Davis wants review of OPM's credential-check measures

The House Government Reform Committee plans to ask the General Accounting Office to investigate the effectiveness of the government's hiring policies in guarding against the use of degrees from unaccredited schools to gain advancement in civil service.

The move comes in the wake of revelations that a high-ranking Homeland Security Department official had academic credentials purchased from a so-called diploma mill.

Laura Callahan, senior director in Homeland Security's CIO office, for a decade claimed degrees, including a Ph.D., from Hamilton University, an unaccredited, unlicensed operation in Wyoming (see story www.gcn.com/22_15/news/22413-1.html. Callahan has been on administrative leave from DHS since June 5, according to a department spokeswoman.

'We are moving ahead with a GAO investigation, but it is in the early stages,' said reform committee spokesman David Marin.

Rep. Tom Davis, R-Va., chairman of the committee, had requested June 5 that OPM explain what safeguards it has in place to identify prospective and current government employees using degrees from non-academically recognized schools. Davis also asked the agency to recommend policies to address the problems of credential fraud and diploma mills.

OPM's response laid out the guidelines contained in the agency's Qualifications Standards Operating Manual, available online at www.opm.gov, and identified the Directory of Postsecondary Institutions (http://nces.ed.gov/ipeds/cool/) from the Department of Education's National Center for Education Statistics as two resources for agencies to use in screening candidates. But the agency did not make any suggestions for policy changes.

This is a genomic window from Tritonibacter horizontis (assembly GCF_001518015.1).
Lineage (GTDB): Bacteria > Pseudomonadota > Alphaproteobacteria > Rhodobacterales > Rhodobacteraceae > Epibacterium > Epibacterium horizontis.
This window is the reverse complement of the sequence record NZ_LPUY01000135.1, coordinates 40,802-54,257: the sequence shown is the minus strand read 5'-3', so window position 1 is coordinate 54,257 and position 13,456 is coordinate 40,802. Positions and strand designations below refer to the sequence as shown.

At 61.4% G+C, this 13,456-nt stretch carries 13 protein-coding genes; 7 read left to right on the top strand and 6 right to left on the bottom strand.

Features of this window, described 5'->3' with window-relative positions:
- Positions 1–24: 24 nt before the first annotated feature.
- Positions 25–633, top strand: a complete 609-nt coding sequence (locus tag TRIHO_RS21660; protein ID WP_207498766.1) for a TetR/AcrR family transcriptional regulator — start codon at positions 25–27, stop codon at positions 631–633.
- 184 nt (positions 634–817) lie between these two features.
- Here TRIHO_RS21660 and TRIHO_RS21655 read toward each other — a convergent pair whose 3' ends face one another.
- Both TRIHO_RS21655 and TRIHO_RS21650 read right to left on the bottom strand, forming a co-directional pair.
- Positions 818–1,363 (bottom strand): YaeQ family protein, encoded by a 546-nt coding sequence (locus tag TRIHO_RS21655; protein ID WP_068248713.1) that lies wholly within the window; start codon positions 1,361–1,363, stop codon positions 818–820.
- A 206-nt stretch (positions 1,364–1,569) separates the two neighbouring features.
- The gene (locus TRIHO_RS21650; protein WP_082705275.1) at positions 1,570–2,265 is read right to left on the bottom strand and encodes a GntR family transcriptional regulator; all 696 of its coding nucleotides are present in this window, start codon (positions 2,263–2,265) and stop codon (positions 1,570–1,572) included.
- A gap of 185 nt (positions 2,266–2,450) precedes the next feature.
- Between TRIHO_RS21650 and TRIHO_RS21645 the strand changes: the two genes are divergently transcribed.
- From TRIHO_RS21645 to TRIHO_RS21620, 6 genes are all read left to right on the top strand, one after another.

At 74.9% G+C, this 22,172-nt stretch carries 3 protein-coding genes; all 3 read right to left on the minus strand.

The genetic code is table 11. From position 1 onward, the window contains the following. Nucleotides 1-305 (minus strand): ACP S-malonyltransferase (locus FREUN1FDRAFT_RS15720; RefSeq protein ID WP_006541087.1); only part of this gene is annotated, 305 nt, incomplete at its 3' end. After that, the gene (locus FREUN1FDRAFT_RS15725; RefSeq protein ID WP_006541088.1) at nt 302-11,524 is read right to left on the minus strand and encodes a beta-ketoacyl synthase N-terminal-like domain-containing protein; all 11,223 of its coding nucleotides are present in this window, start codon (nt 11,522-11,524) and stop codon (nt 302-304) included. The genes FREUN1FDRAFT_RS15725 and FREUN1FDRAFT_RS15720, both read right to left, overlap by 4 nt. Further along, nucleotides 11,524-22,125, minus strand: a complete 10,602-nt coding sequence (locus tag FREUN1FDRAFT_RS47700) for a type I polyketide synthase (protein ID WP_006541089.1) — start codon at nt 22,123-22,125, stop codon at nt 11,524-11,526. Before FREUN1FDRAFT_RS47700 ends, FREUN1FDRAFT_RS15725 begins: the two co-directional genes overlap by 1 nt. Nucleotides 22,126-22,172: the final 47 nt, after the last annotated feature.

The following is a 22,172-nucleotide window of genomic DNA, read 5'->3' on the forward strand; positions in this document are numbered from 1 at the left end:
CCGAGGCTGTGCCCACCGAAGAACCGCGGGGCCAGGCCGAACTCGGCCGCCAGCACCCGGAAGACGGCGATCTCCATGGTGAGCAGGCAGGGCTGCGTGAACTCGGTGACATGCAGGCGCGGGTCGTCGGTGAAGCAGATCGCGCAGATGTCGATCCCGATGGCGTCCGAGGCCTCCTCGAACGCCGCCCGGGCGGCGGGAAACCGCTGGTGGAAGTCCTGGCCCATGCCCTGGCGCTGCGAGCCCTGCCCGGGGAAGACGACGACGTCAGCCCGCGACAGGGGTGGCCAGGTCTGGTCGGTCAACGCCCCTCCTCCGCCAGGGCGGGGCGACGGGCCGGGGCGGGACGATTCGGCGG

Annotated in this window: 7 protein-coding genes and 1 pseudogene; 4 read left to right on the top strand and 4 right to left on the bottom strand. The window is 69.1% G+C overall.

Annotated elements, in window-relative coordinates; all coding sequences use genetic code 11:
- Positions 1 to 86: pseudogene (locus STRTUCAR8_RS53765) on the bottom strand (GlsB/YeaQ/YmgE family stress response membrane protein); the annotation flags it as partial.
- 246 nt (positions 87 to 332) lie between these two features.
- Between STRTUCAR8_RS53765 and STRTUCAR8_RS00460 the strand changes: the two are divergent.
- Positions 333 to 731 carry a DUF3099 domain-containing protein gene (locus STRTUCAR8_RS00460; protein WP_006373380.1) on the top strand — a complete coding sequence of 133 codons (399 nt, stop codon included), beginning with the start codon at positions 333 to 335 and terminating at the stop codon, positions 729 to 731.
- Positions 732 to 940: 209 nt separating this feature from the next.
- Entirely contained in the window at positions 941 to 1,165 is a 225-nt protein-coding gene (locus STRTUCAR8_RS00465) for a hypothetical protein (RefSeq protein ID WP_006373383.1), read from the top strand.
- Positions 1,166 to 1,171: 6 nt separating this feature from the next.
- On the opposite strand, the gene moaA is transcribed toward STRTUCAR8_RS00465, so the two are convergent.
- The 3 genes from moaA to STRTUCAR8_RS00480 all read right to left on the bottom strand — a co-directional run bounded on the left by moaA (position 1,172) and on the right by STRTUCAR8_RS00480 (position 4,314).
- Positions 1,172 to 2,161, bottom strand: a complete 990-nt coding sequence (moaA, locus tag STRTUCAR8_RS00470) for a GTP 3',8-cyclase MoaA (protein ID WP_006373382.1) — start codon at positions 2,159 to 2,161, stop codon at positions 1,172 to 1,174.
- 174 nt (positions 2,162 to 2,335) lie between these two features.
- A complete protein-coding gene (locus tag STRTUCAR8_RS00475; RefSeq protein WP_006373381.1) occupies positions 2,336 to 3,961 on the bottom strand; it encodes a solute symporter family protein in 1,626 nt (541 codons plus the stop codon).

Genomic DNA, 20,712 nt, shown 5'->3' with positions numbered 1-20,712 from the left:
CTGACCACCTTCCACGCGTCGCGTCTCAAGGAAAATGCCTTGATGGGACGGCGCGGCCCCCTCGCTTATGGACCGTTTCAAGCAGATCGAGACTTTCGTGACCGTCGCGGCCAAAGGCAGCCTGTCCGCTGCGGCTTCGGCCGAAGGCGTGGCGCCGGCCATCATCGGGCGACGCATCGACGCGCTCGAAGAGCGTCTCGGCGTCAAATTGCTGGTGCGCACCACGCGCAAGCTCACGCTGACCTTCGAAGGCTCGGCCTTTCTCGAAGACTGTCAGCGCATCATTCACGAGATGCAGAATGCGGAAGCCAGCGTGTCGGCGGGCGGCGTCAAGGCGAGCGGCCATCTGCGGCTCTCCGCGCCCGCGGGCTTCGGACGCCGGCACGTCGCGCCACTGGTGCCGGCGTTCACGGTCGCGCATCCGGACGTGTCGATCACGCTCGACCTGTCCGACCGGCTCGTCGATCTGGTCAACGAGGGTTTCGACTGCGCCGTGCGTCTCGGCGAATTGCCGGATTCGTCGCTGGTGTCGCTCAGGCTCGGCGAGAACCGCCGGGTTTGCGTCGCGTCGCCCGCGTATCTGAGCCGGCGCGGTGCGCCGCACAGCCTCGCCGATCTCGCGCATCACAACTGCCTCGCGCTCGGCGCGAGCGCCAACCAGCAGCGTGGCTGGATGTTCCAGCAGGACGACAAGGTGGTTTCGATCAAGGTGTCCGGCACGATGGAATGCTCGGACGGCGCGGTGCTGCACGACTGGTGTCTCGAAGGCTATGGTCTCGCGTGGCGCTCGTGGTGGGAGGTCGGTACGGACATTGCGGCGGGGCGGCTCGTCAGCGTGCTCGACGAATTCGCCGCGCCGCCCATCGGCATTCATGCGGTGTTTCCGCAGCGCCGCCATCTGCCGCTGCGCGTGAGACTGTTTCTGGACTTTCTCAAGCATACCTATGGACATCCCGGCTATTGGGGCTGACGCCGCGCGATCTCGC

'While we appreciate OPM's quick response, it's not clear that the guidance offered is adequate, as the allegations regarding Laura Callahan suggest,' Marin said. 'The Government Reform Committee is now in the process of examining more fully the use of bogus educational credentials in hiring promotions. Are there appropriate safeguards at the entrance gate? And are there even-more-profound problems once an employee is inside government, where he or she may use so-called diploma mills to get promotions and pay raises? Taxpayers deserve answers to these questions.'

In a follow-up conversation, Marin said that it is up to the DHS inspector general to look into the specifics of Callahan's case.

'We're interested in the bigger picture, as the Callahan allegations suggest that existing policies and procedures may not be up to snuff,' he said. 'That's why we're planning to have GAO conduct an investigation of the effectiveness of these policies at preventing the use of diploma mills to justify hiring and promotions.'

Wilson P. Dizard III, who writes for Government Computer News, contributed to this report.


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